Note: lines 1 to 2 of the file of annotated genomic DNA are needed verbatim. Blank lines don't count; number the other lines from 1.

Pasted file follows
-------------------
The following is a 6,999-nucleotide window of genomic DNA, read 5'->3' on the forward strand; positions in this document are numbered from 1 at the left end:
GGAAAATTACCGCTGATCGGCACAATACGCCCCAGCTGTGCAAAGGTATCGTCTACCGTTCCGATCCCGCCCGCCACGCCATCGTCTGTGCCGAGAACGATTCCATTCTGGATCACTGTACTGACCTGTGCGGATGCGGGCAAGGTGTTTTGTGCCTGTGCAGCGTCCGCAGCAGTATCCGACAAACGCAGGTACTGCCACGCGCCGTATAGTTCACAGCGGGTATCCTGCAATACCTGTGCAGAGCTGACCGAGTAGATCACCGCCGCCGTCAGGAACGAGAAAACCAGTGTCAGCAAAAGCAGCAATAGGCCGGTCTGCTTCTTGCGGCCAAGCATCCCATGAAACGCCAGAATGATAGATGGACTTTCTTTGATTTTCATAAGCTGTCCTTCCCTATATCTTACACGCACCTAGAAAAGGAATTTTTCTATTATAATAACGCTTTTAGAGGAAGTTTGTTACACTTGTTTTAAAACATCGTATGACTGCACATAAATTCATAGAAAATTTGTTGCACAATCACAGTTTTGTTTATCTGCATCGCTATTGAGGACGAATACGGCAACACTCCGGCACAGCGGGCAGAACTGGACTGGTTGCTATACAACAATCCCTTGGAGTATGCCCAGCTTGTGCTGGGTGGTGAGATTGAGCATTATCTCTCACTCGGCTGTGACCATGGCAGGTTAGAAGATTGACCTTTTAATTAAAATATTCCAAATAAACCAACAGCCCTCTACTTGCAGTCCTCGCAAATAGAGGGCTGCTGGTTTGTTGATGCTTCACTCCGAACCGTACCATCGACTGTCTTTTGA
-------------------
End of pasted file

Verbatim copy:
The following is a 6,999-nucleotide window of genomic DNA, read 5'->3' on the forward strand; positions in this document are numbered from 1 at the left end:
GGAAAATTACCGCTGATCGGCACAATACGCCCCAGCTGTGCAAAGGTATCGTCTACCGTTCCGATCCCGCCCGCCACGCCATCGTCTGTGCCGAGAACGATTCCATTCTGGATCACTGTACTGACCTGTGCGGATGCGGGCAAGGTGTTTTGTGCCTGTGCAGCGTCCGCAGCAGTATCCGACAAACGCAGGTACTGCCACGCGCCGTATAGTTCACAGCGGGTATCCTGCAATACCTGTGCAGAGCTGACCGAGTAGATCACCGCCGCCGTCAGGAACGAGAAAACCAGTGTCAGCAAAAGCAGCAATAGGCCGGTCTGCTTCTTGCGGCCAAGCATCCCATGAAACGCCAGAATGATAGATGGACTTTCTTTGATTTTCATAAGCTGTCCTTCCCTATATCTTACACGCACCTAGAAAAGGAATTTTTCTATTATAATAACGCTTTTAGAGGAAGTTTGTTACACTTGTTTTAAAACATCGTATGACTGCACATAAATTCATAGAAAATTTGTTGCACAATCACAGTTTTGTTTATCTGCATCGCTATTGAGGACGAATACGGCAACACTCCGGCACAGCGGGCAGAACTGGACTGGTTGCTATACAACAATCCCTTGGAGTATGCCCAGCTTGTGCTGGGTGGTGAGATTGAGCATTATCTCTCACTCGGCTGTGACCATGGCAGGTTAGAAGATTGACCTTTTAATTAAAATATTCCAAATAAACCAACAGCCCTCTACTTGCAGTCCTCGCAAATAGAGGGCTGCTGGTTTGTTGATGCTTCACTCCGAACCGTACCATCGACTGTCTTTTGA